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NEWS
By John Rivera | January 30, 1992
Corrections officials said yesterday that the state penitentiary in Baltimore has been locked down since Monday partly because inmates were dissatisfied with the coordinator of Muslim religious services and became unruly.About 150 prisoners on Sunday morning and 50 on Monday refused to leave their cells for breakfast, said Sgt. Gregory M. Shipley, a corrections spokesman.During a recreation period Monday afternoon, two telephones were ripped from a wall. The warden then decided to lock down the prison and initiate a shakedown -- an intensive search -- of the facility.
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NEWS
By Gadi Dechter and Gadi Dechter,Sun reporter | June 2, 2007
Yesterday's melee at the Metropolitan Transition Center in East Baltimore brought back memories of its notorious, violence-soaked past, when it was known simply as the Maryland Pen. The knife fight in the outdoor yard that left at least 18 inmates seriously injured, three with life-threatening wounds, was probably one of the worst, in terms of numbers, in the old stone prison's 196-year history, said Wallace Shugg, author of A Monument to Good Intentions: The...
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NEWS
By Michael James and Michael James,Staff Writer | December 15, 1992
A Maryland Penitentiary inmate serving life plus 20 years for murder was fatally stabbed in the throat and chest yesterday as he walked through a prison recreation area, authorities said.Martin Eugene Thomas, 24, was attacked in the "A" Block recreation flat about 2 p.m. by a man armed with some type of jagged blade, presumably a homemade weapon, said Cpl. J. Scott McCauley, a state prisons spokesman."The assailant stabbed him twice, once in the neck and once in the chest," Corporal McCauley said.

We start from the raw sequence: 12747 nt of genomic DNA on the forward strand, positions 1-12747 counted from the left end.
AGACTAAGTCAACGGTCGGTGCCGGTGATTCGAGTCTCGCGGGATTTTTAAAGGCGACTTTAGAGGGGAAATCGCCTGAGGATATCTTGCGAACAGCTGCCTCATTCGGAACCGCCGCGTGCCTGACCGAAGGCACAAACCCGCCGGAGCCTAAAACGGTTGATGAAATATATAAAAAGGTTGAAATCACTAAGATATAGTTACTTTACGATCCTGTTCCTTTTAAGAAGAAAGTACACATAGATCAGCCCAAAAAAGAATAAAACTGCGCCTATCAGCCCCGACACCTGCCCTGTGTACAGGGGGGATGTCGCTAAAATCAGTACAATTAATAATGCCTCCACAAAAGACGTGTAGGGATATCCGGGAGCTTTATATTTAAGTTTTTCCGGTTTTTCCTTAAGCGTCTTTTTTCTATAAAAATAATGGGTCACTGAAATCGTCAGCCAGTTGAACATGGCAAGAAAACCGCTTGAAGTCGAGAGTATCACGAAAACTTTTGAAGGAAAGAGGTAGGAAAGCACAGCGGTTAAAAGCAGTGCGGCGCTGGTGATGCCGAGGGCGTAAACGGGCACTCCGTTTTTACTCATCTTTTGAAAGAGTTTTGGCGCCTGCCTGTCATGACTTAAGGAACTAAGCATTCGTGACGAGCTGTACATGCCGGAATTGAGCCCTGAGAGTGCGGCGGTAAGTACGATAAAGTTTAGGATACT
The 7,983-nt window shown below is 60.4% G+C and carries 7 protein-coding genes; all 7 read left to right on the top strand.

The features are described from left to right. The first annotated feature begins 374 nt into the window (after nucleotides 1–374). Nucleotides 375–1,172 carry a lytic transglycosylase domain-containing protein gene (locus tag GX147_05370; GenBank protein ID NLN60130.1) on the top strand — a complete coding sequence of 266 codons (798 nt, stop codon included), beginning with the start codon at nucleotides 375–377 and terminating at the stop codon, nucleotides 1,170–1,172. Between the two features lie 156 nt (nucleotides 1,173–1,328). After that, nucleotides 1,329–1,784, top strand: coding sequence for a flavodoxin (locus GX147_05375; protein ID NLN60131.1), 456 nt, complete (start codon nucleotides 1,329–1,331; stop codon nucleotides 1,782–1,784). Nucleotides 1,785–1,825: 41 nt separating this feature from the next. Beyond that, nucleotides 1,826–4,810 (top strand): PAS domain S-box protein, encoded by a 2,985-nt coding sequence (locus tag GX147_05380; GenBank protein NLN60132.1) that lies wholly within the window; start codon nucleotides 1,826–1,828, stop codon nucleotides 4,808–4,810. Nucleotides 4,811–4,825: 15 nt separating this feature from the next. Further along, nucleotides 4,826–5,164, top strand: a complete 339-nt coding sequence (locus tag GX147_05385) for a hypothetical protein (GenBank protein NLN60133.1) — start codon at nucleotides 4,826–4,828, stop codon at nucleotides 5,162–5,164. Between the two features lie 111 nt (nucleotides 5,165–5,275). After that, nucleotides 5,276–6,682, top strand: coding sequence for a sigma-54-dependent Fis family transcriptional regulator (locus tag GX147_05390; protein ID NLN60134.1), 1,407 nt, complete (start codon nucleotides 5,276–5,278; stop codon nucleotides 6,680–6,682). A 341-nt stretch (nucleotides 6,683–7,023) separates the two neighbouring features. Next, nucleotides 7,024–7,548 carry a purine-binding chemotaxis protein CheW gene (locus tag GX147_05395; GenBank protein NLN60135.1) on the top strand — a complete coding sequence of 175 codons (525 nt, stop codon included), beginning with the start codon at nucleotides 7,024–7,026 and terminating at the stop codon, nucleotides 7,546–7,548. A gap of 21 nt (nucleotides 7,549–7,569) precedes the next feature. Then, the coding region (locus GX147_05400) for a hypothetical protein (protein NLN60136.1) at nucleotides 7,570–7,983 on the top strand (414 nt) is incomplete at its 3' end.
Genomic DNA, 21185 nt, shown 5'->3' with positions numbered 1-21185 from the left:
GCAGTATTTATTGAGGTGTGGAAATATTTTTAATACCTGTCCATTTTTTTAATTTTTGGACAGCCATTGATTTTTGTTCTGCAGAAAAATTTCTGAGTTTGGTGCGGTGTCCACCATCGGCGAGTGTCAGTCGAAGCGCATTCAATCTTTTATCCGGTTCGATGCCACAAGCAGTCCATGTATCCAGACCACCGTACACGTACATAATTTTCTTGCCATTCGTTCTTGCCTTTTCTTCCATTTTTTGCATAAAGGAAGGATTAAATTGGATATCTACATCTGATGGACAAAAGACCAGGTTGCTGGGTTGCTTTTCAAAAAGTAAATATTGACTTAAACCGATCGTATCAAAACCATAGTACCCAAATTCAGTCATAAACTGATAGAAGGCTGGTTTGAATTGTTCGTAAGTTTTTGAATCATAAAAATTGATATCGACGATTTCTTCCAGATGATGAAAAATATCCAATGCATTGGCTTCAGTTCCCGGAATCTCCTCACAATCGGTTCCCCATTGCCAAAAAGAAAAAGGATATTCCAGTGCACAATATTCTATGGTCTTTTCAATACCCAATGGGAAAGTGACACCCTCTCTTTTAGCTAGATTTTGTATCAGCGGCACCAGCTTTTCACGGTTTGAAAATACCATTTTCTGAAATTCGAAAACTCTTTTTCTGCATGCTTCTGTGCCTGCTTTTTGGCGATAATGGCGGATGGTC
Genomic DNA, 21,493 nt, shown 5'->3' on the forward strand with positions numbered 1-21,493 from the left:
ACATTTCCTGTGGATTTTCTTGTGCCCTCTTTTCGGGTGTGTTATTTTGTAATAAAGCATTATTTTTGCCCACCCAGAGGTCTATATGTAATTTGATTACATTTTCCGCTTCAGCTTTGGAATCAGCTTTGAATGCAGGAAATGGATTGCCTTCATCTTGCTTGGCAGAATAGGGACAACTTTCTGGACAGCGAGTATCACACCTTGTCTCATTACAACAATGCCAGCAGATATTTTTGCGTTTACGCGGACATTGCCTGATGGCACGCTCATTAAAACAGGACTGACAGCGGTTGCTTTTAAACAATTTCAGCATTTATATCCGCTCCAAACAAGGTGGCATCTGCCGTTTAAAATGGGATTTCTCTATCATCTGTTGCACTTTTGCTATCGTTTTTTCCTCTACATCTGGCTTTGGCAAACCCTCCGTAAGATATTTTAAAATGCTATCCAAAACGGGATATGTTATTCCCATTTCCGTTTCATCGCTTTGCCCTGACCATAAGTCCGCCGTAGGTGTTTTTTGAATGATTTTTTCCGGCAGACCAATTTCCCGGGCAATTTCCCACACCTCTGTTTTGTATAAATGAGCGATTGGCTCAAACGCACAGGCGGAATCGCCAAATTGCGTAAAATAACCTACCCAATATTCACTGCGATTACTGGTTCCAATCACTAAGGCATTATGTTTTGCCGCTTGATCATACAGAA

NEWS
By DAN RODRICKS | January 22, 2006
Take a guy like Eric Brooks, for instance. He's 30 years old and he's been in trouble for - here's a shocker - dealing drugs in Baltimore. Last year, Brooks received a taxpayer-financed trip to a Maryland prison for seven months. He went to the Metropolitan Transition Center, which is the old Maryland Penitentiary, that Frankenstein castle commuters see from the Jones Falls Expressway. Based on what state officials have told me, it cost us about $14,000 to keep Eric Brooks there. Was this a good thing?
NEWS
By Larry Carson and Larry Carson,SUN STAFF | July 26, 2003